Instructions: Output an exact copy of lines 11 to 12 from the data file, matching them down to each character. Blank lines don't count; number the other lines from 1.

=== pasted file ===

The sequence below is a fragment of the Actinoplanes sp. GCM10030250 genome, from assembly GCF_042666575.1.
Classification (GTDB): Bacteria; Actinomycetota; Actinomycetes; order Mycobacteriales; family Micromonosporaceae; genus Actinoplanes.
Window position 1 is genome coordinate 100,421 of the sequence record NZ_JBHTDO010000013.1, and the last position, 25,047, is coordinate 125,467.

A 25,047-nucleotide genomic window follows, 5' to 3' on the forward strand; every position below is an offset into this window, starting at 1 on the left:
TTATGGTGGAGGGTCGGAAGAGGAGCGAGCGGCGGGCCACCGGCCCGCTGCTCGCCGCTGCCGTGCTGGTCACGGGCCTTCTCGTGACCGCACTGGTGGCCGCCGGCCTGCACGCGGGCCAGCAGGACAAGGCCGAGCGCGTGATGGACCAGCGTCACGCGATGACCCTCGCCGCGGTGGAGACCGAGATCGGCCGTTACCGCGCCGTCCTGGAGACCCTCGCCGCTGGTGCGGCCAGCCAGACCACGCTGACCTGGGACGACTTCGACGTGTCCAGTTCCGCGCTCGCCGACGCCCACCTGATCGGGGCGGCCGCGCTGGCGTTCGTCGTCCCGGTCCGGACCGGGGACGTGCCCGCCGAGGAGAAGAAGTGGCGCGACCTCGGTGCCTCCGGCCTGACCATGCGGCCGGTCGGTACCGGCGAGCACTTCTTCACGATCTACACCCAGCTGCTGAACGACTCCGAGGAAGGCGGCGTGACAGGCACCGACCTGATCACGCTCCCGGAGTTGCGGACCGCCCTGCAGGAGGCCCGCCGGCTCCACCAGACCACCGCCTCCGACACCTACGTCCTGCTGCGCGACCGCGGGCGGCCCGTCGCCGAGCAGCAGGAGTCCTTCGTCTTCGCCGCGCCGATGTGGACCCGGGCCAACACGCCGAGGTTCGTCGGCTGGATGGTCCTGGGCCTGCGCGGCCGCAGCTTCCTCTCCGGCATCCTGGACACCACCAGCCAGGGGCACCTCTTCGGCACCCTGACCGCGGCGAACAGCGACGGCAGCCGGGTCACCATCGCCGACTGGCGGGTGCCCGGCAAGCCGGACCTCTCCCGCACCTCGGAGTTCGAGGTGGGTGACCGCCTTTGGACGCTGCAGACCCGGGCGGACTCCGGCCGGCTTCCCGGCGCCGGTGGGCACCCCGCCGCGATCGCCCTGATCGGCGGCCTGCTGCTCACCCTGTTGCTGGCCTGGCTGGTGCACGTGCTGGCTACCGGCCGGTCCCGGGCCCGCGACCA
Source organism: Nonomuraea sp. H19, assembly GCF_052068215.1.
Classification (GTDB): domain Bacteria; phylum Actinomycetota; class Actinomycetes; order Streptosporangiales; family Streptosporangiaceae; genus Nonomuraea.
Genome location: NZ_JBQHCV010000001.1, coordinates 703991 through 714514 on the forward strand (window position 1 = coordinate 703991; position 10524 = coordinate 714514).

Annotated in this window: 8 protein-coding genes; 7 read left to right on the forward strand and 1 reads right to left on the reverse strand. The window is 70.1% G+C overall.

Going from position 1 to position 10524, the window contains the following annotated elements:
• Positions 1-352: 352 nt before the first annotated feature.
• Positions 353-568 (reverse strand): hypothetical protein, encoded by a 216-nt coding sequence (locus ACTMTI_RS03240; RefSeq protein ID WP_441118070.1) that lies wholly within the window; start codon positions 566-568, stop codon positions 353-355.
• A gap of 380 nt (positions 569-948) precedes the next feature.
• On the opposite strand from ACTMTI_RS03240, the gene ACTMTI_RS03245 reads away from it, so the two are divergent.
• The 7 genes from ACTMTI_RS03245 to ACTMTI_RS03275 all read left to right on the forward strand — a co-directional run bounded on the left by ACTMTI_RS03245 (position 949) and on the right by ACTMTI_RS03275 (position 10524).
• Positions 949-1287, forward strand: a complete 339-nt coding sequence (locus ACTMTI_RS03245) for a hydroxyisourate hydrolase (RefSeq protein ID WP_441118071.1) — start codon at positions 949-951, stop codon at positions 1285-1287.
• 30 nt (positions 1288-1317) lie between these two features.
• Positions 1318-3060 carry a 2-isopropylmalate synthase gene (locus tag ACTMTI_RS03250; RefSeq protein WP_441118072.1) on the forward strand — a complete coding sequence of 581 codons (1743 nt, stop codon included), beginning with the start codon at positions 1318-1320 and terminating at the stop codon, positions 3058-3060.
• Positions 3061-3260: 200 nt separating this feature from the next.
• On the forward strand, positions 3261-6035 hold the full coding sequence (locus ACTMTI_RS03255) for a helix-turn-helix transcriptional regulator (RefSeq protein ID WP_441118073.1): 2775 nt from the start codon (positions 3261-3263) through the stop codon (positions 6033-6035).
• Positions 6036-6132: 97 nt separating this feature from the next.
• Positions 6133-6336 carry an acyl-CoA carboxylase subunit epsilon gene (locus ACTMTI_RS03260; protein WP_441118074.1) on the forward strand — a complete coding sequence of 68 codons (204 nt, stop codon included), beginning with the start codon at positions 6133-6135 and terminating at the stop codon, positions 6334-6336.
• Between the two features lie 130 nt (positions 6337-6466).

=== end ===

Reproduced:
• Positions 1-352: 352 nt before the first annotated feature.
• Positions 353-568 (reverse strand): hypothetical protein, encoded by a 216-nt coding sequence (locus ACTMTI_RS03240; RefSeq protein ID WP_441118070.1) that lies wholly within the window; start codon positions 566-568, stop codon positions 353-355.